This week, news broke that Tim Robbins would be returning to the director's chair for "Man Under," a dysfunctional family comedy that will mark his first theatrical feature as a director since "Cradle Will Rock" in 1999. Along with Michelle Pfeiffer and Chloe Moretz, Robbins also will be starring in the film — a welcome return for the actor, who has been relatively quiet the last few years.
A decades-long career has enabled Robbins to play plenty of eccentric and curious characters, in both studio and independent productions. Here's a look at five of his most distinctive indie-film performances.
Sandwiched between the critical and cult successes of "Being John Malkovich" (1999) and "Eternal Sunshine of the Spotless Mind" (2004) is "Human Nature," screenwriter Charlie Kaufman's underrated first collaboration with director Michel Gondry from 2001. Robbins stars as Dr. Nathan Bronfman, a scientist whose long-standing relationship with his girlfriend Lila (Patricia Arquette) is challenged when the pair discover a feral man in the wilderness, dubbed Puff (Rhys Ifans), and decide to teach him about humanity. From his ominous opening narration in a Pearly Gates-type setting (complete with an angelic white suit crossed with trickled blood from a bullet wound) to his comically manic and desperate frenzy as his girlfriend becomes smitten with the wilderness man, Robbins displays some of his under-seen comedic chops, aided by a smart and unusual, though admittedly not ingenious, Kaufman script.
Robbins lent his eccentric personality to the Coen Brothers for their 1994 romp "The Hudsucker Proxy," an unlikely homage to screwball comedies that drew from the writer-directors some of the most beautiful visuals in their canon. Robbins stars as the ever-idealistic Norville Barnes, a lowly mail clerk at Hudsucker Industries who is appointed CEO of the company by the Board of Directors in a get-rich quick scheme that depends on him bringing the company down. Norville's insistence on his big idea — a simple circle drawn on a piece of paper ("you know… for kids!") — coupled with his outmatched sparring with Jennifer Jason Leigh's Amy Archer, a tough reporter played as Rosalind Russell in a Howard Hawks caper, leads to a performance of almost endless and contagious energy. Like most Coen Bros. efforts, "Hudsucker Proxy" is typically met with a love it-or-hate it reception, but Robbins' work here succeeds with an unrelenting persistence that parallels Norville's own rise to the top.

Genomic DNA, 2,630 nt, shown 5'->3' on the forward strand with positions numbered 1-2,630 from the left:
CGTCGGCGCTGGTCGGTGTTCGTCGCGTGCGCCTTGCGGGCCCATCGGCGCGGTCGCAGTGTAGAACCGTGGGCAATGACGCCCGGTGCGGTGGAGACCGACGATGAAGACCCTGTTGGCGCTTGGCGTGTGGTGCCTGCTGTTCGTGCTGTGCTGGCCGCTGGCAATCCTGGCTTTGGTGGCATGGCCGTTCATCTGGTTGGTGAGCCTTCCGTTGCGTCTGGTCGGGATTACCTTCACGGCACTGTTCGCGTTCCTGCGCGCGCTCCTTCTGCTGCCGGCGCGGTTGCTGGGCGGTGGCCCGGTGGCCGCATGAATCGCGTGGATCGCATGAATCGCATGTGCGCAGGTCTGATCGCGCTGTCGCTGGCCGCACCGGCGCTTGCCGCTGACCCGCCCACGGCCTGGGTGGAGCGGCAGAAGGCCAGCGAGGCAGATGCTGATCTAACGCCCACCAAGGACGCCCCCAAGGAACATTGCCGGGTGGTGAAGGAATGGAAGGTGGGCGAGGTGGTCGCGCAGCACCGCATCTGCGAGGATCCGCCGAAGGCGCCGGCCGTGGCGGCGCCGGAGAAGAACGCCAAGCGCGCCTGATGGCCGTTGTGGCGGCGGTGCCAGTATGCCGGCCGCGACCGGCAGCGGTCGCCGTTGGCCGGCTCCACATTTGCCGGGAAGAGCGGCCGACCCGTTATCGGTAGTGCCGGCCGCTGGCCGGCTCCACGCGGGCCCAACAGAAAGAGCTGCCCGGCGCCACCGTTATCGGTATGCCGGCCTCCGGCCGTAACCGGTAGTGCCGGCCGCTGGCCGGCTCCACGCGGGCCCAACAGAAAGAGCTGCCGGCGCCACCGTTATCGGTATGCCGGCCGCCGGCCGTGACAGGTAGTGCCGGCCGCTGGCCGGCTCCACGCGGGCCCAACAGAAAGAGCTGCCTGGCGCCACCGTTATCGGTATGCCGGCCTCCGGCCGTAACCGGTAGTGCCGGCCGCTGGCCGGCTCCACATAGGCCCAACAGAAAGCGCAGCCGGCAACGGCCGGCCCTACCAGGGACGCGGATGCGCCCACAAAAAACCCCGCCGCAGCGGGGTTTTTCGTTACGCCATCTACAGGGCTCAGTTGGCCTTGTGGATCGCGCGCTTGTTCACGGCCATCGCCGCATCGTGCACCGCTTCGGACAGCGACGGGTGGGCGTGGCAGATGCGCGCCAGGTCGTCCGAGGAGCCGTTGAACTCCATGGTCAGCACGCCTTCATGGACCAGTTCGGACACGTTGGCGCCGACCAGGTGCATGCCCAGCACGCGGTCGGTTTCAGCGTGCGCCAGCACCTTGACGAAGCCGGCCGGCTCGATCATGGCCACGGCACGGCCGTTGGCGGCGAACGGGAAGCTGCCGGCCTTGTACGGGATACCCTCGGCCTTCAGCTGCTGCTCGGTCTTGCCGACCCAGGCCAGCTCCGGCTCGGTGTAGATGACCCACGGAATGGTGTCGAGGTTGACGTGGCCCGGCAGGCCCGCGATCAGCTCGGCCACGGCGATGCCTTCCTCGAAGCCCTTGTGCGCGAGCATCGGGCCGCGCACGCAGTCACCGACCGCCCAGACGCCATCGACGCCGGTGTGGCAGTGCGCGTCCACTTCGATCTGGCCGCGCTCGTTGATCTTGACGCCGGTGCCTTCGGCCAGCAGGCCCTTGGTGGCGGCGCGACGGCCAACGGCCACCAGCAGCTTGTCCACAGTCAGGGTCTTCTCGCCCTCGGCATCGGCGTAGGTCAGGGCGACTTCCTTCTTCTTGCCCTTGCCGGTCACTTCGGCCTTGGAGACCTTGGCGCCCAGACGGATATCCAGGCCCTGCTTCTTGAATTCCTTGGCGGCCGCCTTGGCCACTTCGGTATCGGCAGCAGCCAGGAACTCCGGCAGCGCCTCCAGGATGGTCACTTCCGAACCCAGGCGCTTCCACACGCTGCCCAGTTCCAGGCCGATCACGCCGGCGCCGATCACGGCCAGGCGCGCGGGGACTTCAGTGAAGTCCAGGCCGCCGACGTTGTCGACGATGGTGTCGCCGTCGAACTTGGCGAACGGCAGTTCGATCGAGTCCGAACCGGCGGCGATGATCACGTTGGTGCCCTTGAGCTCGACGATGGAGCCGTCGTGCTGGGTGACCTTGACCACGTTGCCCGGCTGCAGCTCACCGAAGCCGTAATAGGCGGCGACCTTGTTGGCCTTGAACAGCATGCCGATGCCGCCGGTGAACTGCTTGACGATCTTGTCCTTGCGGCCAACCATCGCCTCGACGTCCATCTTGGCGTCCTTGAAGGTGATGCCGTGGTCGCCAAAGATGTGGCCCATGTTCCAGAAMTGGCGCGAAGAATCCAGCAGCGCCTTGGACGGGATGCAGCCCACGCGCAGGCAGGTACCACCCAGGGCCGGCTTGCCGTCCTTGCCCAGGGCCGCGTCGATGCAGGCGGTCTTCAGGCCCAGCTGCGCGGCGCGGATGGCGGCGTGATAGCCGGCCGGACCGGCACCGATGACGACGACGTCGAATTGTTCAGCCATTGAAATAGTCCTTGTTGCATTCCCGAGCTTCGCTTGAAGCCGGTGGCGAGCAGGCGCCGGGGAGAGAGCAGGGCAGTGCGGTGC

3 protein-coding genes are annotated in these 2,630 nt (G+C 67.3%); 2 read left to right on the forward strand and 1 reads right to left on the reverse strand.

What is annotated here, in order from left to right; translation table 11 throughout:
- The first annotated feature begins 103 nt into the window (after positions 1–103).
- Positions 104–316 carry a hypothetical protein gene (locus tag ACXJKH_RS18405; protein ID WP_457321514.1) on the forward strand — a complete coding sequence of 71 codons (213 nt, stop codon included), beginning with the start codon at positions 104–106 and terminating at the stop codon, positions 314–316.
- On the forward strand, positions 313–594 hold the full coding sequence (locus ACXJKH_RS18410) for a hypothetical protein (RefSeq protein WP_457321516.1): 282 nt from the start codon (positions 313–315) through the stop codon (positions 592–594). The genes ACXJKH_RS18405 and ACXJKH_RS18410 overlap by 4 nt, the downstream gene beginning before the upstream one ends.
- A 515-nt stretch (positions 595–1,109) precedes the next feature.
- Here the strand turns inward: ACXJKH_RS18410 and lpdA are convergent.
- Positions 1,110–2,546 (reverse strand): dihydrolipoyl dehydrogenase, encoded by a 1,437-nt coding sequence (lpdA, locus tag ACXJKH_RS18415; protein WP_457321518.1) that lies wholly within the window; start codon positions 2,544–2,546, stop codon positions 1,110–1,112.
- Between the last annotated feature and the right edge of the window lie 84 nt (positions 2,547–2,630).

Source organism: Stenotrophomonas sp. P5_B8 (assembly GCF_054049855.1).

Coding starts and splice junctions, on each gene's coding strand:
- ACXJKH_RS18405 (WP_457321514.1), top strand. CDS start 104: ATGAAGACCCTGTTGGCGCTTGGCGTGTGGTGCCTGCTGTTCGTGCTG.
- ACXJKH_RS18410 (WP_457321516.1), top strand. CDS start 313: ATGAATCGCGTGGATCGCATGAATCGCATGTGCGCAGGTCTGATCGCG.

Virtually unseen upon its release seven years ago, Isabel Coixet's lyrical "The Secret Life of Words" centers on the relationship between Robbins' Josef and Sarah Polley's Hanna. What begins as a relatively straightforward and routine drama about two wounded people — Hanna suffers from hearing loss, while Josef lives almost entirely on his back because of burn wounds — and their fragile relationships expands and becomes a powerful work about the scars war can cause, both visible and invisible, without a single battle scene in the foreground. Robbins stands out as being as committed to painful drama as he is to the aforementioned energetic comedy, and "The Secret Life of Words" deserves to be a more well-known performance by the actor.
Robbins takes advantage of his small screen time in Stephen Frears' 2000 comedy "High Fidelity" to concoct a consistently strange and memorable character. His pony-tailed, sunglasses-wearing, worldly, forward-thinking, dressed-to-the-nines Ian plays in perfect contrast to star John Cusack's Rob, a lazy record store owner who fritters away the time talking about music with his deadbeat employees and coming up with 'Top 5' lists while analyzing why all his past relationships soured. As his most recent ex-'s new boyfriend, Robbins towers over Cusack during their scenes together, and there may not be a funnier scene in the film than Rob's nightmarish glimpse into the "incredible sex" Ian must be having with her at that moment. Robbins certainly gives it his all in a small part, making it clear that even when only working in a handful of scenes he can remain in the foreground.
Robert Altman's 1992 satire of the movie-making business offers Robbins an early memorable role as studio executive Griffin Mill. Making a living of listening to film pitches day-in and day-out (accepting only a dozen of the thousands pitched every year), Mill gets in too deep once he begins receiving death threats from one of the screenwriters whose idea he rejected. Following more than a decade of working outside the system, Altman's first film back within it is full of wicked jabs at it, amplified by more than fifty celebrity cameos. But anchored amidst all the satirical chaos is Robbins, who once again perfects a character whose ordered existence becomes challenged by the insane world around him — in this case, the very business of making movies.